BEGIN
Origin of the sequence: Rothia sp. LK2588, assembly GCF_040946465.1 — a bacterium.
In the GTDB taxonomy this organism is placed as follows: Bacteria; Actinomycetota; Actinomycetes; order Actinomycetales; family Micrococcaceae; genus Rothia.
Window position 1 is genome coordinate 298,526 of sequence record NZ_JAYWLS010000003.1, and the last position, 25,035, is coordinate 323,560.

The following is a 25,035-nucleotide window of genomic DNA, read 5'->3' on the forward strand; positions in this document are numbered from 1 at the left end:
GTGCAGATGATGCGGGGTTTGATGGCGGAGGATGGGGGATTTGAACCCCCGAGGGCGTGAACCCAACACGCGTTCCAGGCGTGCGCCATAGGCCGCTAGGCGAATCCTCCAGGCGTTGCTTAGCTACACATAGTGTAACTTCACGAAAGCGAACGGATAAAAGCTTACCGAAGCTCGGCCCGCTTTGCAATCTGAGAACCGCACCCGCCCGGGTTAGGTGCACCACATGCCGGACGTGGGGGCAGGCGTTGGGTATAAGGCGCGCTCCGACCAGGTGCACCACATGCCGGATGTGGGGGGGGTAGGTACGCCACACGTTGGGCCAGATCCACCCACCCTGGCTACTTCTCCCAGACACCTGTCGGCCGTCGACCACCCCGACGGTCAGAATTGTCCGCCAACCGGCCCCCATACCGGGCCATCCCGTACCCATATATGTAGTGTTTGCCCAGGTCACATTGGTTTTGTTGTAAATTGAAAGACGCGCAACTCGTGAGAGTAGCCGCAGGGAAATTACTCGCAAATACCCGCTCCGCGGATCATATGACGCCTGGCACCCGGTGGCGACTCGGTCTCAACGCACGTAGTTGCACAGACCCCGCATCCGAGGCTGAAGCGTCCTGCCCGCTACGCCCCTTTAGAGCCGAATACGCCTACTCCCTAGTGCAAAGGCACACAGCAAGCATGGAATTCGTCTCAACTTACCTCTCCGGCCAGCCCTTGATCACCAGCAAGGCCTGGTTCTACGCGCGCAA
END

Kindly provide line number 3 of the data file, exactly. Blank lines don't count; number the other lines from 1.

Window position 1 is genome coordinate 298,526 of sequence record NZ_JAYWLS010000003.1, and the last position, 25,035, is coordinate 323,560.